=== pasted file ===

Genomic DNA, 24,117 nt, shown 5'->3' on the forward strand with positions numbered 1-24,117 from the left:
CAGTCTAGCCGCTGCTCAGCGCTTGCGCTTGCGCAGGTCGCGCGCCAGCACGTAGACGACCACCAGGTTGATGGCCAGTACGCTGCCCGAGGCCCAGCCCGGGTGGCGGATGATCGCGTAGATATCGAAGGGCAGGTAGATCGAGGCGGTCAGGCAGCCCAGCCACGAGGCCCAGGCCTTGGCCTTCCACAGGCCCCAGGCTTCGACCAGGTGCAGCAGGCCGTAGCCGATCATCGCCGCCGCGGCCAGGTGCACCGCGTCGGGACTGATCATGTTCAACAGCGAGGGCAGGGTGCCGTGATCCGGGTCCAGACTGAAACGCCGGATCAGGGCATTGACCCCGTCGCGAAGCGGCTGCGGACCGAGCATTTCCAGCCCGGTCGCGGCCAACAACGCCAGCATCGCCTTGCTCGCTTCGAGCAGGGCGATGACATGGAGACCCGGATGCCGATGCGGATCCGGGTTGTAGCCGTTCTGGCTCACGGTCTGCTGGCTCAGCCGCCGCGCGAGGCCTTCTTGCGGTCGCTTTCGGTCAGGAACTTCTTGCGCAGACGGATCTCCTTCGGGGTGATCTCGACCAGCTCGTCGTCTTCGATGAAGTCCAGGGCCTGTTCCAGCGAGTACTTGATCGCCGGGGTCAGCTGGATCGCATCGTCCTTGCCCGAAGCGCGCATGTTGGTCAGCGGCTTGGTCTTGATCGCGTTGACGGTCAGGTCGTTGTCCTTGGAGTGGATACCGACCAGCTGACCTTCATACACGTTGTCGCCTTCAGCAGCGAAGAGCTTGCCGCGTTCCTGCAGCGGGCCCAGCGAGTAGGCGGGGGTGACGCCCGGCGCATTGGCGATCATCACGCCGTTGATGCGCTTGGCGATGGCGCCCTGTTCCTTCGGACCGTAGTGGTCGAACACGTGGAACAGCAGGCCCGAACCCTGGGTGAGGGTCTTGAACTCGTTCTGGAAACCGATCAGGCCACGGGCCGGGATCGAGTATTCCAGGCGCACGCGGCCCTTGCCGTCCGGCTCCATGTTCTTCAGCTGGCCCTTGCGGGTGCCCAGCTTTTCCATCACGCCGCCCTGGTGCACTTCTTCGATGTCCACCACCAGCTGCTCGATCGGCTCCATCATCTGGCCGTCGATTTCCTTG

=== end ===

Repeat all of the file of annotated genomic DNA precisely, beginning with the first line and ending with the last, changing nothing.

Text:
Genomic DNA, 24,117 nt, shown 5'->3' on the forward strand with positions numbered 1-24,117 from the left:
CAGTCTAGCCGCTGCTCAGCGCTTGCGCTTGCGCAGGTCGCGCGCCAGCACGTAGACGACCACCAGGTTGATGGCCAGTACGCTGCCCGAGGCCCAGCCCGGGTGGCGGATGATCGCGTAGATATCGAAGGGCAGGTAGATCGAGGCGGTCAGGCAGCCCAGCCACGAGGCCCAGGCCTTGGCCTTCCACAGGCCCCAGGCTTCGACCAGGTGCAGCAGGCCGTAGCCGATCATCGCCGCCGCGGCCAGGTGCACCGCGTCGGGACTGATCATGTTCAACAGCGAGGGCAGGGTGCCGTGATCCGGGTCCAGACTGAAACGCCGGATCAGGGCATTGACCCCGTCGCGAAGCGGCTGCGGACCGAGCATTTCCAGCCCGGTCGCGGCCAACAACGCCAGCATCGCCTTGCTCGCTTCGAGCAGGGCGATGACATGGAGACCCGGATGCCGATGCGGATCCGGGTTGTAGCCGTTCTGGCTCACGGTCTGCTGGCTCAGCCGCCGCGCGAGGCCTTCTTGCGGTCGCTTTCGGTCAGGAACTTCTTGCGCAGACGGATCTCCTTCGGGGTGATCTCGACCAGCTCGTCGTCTTCGATGAAGTCCAGGGCCTGTTCCAGCGAGTACTTGATCGCCGGGGTCAGCTGGATCGCATCGTCCTTGCCCGAAGCGCGCATGTTGGTCAGCGGCTTGGTCTTGATCGCGTTGACGGTCAGGTCGTTGTCCTTGGAGTGGATACCGACCAGCTGACCTTCATACACGTTGTCGCCTTCAGCAGCGAAGAGCTTGCCGCGTTCCTGCAGCGGGCCCAGCGAGTAGGCGGGGGTGACGCCCGGCGCATTGGCGATCATCACGCCGTTGATGCGCTTGGCGATGGCGCCCTGTTCCTTCGGACCGTAGTGGTCGAACACGTGGAACAGCAGGCCCGAACCCTGGGTGAGGGTCTTGAACTCGTTCTGGAAACCGATCAGGCCACGGGCCGGGATCGAGTATTCCAGGCGCACGCGGCCCTTGCCGTCCGGCTCCATGTTCTTCAGCTGGCCCTTGCGGGTGCCCAGCTTTTCCATCACGCCGCCCTGGTGCACTTCTTCGATGTCCACCACCAGCTGCTCGATCGGCTCCATCATCTGGCCGTCGATTTCCTTG